Millions of Americans are currently waiting for their coins from the government. Yea, that stimulus check that has been approved is on the minds of all of us. Whether we are sitting back, waiting for a deposit or still trying to figure out if we are eligible for the funds, the conversation is about one thing, money.
Unlike the reliable tracker for tax refunds, no additional resources are available for the stimulus checks.
To receive a stimulus check, you need to have filed a tax return for 2018 or 2019. For Senior citizens or Social Security recipients, you will not need to file one to receive the payout.
For now, we know that the first economic payouts of the two trillion-dollar stimulus package are expected to go to all eligible U.S. Taxpayers starting April 13th. These funds are one-time payments are Trump approved as of last month.
The intention of this stimulus is to help curve the economic fallout imposed on us by the COVID-19 outbreak. According to Treasury Secretary, Steven Mnuchin, says the first stimulus payments are going out to those who have their IRS refund direct deposited to their account.
The second round of the stimulus money will be mailed out by the IRS to your registered address on file. You may be able to have your check deposited into your bank account, through an online tool to set up electronic payments on the IRS website.
What You Can Expect to Receive:
- A single, U.S. citizen making under $75,000 year: $1,200 payout, plus $500 per child
- Married couples: $2,400, $500 per child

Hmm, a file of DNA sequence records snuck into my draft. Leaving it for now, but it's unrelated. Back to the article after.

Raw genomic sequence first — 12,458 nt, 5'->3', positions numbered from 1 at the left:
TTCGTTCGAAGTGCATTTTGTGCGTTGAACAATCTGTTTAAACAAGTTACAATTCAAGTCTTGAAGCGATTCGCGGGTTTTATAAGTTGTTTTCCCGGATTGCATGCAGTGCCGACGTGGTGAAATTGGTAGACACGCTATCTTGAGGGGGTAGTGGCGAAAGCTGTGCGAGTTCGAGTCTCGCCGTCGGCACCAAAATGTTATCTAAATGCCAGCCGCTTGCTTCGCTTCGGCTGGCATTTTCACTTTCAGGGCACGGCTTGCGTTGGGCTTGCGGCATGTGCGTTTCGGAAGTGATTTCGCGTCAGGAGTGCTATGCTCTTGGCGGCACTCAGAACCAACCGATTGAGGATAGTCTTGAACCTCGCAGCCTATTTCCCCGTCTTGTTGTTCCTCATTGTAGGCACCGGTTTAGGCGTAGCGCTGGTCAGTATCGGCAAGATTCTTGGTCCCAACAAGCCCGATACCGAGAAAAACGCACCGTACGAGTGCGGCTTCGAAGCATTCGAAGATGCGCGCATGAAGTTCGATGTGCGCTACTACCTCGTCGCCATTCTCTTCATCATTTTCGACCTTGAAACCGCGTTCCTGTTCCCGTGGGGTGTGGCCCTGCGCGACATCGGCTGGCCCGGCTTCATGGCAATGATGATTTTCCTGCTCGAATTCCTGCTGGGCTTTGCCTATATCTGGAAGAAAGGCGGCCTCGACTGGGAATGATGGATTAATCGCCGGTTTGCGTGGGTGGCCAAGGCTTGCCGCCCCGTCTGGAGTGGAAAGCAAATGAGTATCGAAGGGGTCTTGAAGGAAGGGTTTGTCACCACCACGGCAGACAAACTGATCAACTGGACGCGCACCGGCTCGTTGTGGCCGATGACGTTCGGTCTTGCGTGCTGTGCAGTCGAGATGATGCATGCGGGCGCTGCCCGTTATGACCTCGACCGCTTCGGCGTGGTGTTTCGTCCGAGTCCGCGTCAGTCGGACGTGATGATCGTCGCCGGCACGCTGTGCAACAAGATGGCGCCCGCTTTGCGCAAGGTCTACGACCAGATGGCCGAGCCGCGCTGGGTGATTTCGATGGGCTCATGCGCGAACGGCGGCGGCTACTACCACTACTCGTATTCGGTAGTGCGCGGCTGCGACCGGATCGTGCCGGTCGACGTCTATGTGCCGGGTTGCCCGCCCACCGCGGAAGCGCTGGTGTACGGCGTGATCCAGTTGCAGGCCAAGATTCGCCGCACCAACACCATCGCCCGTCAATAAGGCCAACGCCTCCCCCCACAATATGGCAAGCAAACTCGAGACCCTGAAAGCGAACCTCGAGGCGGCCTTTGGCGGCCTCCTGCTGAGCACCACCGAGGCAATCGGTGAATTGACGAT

- Amount of payout will go down as income increases
- If you bring in $99,000 or more, you will not be eligible for the stimulus payout
There are a lot of questions and confusion surroundings these stimulus payments. In hopes to help clear up some of that Forbes answered some pressing questions.
Many people asked if their refund for the year 2020 will be in jeopardy because of this “advance refund,” and the answer is no. According to Forbes, your 2020 tax return and any refund you’re due when you file that return in early 2021 will not be affected by the check you’re getting now.
There will also be no double dipping, if you recieve the full stimulus payment now, you will not get it again.
Another pressing question is whether or not these funds will be taxable. And the answer is again, no, the stimulus checks are nontaxable. They won’t be included in your 2020 income. You should also be aware that these payouts will not be a factor to potentially move you into the next tax bracket for 2020.
If your income for the year rises above the set standards, you will not have to pay any money back. For example, a single person who made $70,000 in 2019 qualifies for the full $1,200 stimulus payout. Now if this year, that same person makes $80,000, they now qualify for a lower payout. However, they will not need to pay back the difference.
On the other side of that, if in 2019 your income was too high and you do not qualify for a stimulus check but in 2020, your income declines, you will then be eligible to receive any stimulus credit you did not get originally. In this scenario, you would get your corrected stimulus after filing your 2020 return.
To sum it all up and clear up any remaining confusion, no one will have to pay back the IRS extra money next year because of the stimulus check going out now.